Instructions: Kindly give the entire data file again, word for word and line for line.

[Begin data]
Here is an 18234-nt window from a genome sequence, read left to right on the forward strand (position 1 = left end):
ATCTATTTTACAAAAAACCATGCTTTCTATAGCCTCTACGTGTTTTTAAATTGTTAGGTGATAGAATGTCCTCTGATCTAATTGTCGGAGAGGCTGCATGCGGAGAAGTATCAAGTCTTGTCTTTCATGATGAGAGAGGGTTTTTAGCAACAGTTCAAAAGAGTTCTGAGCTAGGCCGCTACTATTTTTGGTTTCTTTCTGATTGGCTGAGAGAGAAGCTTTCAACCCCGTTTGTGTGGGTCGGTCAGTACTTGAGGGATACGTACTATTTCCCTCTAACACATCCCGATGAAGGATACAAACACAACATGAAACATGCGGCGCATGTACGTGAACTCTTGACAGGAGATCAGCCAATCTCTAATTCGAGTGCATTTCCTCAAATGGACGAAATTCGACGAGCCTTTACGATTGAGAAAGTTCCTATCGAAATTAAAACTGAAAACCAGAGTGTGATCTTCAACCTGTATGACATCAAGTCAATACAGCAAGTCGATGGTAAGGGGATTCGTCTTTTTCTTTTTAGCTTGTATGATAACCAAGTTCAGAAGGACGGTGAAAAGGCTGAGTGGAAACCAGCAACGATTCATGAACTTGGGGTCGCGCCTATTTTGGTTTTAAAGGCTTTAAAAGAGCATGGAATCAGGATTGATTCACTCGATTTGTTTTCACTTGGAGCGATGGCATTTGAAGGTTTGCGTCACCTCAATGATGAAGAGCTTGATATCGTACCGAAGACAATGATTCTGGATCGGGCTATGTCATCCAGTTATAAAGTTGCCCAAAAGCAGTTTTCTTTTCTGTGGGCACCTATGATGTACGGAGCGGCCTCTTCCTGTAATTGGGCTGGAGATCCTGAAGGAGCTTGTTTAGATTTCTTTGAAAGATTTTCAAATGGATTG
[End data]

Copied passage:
Here is an 18234-nt window from a genome sequence, read left to right on the forward strand (position 1 = left end):
ATCTATTTTACAAAAAACCATGCTTTCTATAGCCTCTACGTGTTTTTAAATTGTTAGGTGATAGAATGTCCTCTGATCTAATTGTCGGAGAGGCTGCATGCGGAGAAGTATCAAGTCTTGTCTTTCATGATGAGAGAGGGTTTTTAGCAACAGTTCAAAAGAGTTCTGAGCTAGGCCGCTACTATTTTTGGTTTCTTTCTGATTGGCTGAGAGAGAAGCTTTCAACCCCGTTTGTGTGGGTCGGTCAGTACTTGAGGGATACGTACTATTTCCCTCTAACACATCCCGATGAAGGATACAAACACAACATGAAACATGCGGCGCATGTACGTGAACTCTTGACAGGAGATCAGCCAATCTCTAATTCGAGTGCATTTCCTCAAATGGACGAAATTCGACGAGCCTTTACGATTGAGAAAGTTCCTATCGAAATTAAAACTGAAAACCAGAGTGTGATCTTCAACCTGTATGACATCAAGTCAATACAGCAAGTCGATGGTAAGGGGATTCGTCTTTTTCTTTTTAGCTTGTATGATAACCAAGTTCAGAAGGACGGTGAAAAGGCTGAGTGGAAACCAGCAACGATTCATGAACTTGGGGTCGCGCCTATTTTGGTTTTAAAGGCTTTAAAAGAGCATGGAATCAGGATTGATTCACTCGATTTGTTTTCACTTGGAGCGATGGCATTTGAAGGTTTGCGTCACCTCAATGATGAAGAGCTTGATATCGTACCGAAGACAATGATTCTGGATCGGGCTATGTCATCCAGTTATAAAGTTGCCCAAAAGCAGTTTTCTTTTCTGTGGGCACCTATGATGTACGGAGCGGCCTCTTCCTGTAATTGGGCTGGAGATCCTGAAGGAGCTTGTTTAGATTTCTTTGAAAGATTTTCAAATGGATTG